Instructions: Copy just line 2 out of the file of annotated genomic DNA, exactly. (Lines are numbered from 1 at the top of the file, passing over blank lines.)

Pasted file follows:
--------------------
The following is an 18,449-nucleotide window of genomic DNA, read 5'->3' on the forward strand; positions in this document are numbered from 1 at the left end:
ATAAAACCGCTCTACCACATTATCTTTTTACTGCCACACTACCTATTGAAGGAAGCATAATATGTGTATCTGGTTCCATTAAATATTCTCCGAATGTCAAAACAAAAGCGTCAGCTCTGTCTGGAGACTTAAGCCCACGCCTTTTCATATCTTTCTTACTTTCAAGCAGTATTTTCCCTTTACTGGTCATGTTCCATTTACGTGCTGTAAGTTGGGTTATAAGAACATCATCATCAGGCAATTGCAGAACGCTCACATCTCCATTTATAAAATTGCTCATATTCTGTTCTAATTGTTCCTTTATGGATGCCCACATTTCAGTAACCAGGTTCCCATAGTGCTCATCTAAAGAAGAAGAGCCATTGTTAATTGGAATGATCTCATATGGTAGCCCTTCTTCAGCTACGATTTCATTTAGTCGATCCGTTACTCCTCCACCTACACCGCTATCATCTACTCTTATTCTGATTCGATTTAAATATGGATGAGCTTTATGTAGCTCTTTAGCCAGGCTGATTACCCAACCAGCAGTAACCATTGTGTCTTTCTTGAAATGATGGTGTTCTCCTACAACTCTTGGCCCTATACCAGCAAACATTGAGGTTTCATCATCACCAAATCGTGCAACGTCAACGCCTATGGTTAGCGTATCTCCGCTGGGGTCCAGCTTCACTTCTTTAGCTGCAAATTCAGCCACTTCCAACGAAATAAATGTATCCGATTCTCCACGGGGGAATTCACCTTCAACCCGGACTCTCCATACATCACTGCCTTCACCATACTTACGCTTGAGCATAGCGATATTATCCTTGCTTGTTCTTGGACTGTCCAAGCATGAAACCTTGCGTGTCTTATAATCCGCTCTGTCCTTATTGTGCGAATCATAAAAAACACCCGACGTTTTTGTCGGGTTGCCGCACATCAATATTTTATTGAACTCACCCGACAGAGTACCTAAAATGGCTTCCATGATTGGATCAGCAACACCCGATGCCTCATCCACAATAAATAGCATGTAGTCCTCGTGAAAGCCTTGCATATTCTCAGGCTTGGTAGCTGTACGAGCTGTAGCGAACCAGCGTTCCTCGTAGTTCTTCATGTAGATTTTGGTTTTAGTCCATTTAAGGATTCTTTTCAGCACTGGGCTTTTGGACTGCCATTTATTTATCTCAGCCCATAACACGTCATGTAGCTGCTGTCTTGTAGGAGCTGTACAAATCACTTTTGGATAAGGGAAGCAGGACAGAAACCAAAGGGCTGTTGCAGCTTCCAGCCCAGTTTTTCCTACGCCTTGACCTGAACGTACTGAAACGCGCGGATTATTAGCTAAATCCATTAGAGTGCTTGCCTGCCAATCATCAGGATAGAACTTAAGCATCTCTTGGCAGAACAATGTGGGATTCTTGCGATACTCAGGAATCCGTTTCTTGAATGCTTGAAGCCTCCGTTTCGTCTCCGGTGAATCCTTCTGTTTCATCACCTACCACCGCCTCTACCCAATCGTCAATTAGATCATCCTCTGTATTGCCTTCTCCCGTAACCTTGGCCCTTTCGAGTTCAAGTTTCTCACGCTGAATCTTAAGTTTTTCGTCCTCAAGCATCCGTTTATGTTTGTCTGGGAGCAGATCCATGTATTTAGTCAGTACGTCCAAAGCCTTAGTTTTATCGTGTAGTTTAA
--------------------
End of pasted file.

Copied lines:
ATAAAACCGCTCTACCACATTATCTTTTTACTGCCACACTACCTATTGAAGGAAGCATAATATGTGTATCTGGTTCCATTAAATATTCTCCGAATGTCAAAACAAAAGCGTCAGCTCTGTCTGGAGACTTAAGCCCACGCCTTTTCATATCTTTCTTACTTTCAAGCAGTATTTTCCCTTTACTGGTCATGTTCCATTTACGTGCTGTAAGTTGGGTTATAAGAACATCATCATCAGGCAATTGCAGAACGCTCACATCTCCATTTATAAAATTGCTCATATTCTGTTCTAATTGTTCCTTTATGGATGCCCACATTTCAGTAACCAGGTTCCCATAGTGCTCATCTAAAGAAGAAGAGCCATTGTTAATTGGAATGATCTCATATGGTAGCCCTTCTTCAGCTACGATTTCATTTAGTCGATCCGTTACTCCTCCACCTACACCGCTATCATCTACTCTTATTCTGATTCGATTTAAATATGGATGAGCTTTATGTAGCTCTTTAGCCAGGCTGATTACCCAACCAGCAGTAACCATTGTGTCTTTCTTGAAATGATGGTGTTCTCCTACAACTCTTGGCCCTATACCAGCAAACATTGAGGTTTCATCATCACCAAATCGTGCAACGTCAACGCCTATGGTTAGCGTATCTCCGCTGGGGTCCAGCTTCACTTCTTTAGCTGCAAATTCAGCCACTTCCAACGAAATAAATGTATCCGATTCTCCACGGGGGAATTCACCTTCAACCCGGACTCTCCATACATCACTGCCTTCACCATACTTACGCTTGAGCATAGCGATATTATCCTTGCTTGTTCTTGGACTGTCCAAGCATGAAACCTTGCGTGTCTTATAATCCGCTCTGTCCTTATTGTGCGAATCATAAAAAACACCCGACGTTTTTGTCGGGTTGCCGCACATCAATATTTTATTGAACTCACCCGACAGAGTACCTAAAATGGCTTCCATGATTGGATCAGCAACACCCGATGCCTCATCCACAATAAATAGCATGTAGTCCTCGTGAAAGCCTTGCATATTCTCAGGCTTGGTAGCTGTACGAGCTGTAGCGAACCAGCGTTCCTCGTAGTTCTTCATGTAGATTTTGGTTTTAGTCCATTTAAGGATTCTTTTCAGCACTGGGCTTTTGGACTGCCATTTATTTATCTCAGCCCATAACACGTCATGTAGCTGCTGTCTTGTAGGAGCTGTACAAATCACTTTTGGATAAGGGAAGCAGGACAGAAACCAAAGGGCTGTTGCAGCTTCCAGCCCAGTTTTTCCTACGCCTTGACCTGAACGTACTGAAACGCGCGGATTATTAGCTAAATCCATTAGAGTGCTTGCCTGCCAATCATCAGGATAGAACTTAAGCATCTCTTGGCAGAACAATGTGGGATTCTTGCGATACTCAGGAATCCGTTTCTTGAATGCTTGAAGCCTCCGTTTCGTCTCCGGTGAATCCTTCTGTTTCATCACCTACCACCGCCTCTACCCAATCGTCAATTAGATCATCCTCTGTATTGCCTTCTCCCGTAACCTTGGCCCTTTCGAGTTCAAGTTTCTCACGCTGAATCTTAAGTTTTTCGTCCTCAAGCATCCGTTTATGTTTGTCTGGGAGCAGATCCATGTATTTAGTCAGTACGTCCAAAGCCTTAGTTTTATCGTGTAGTTTAA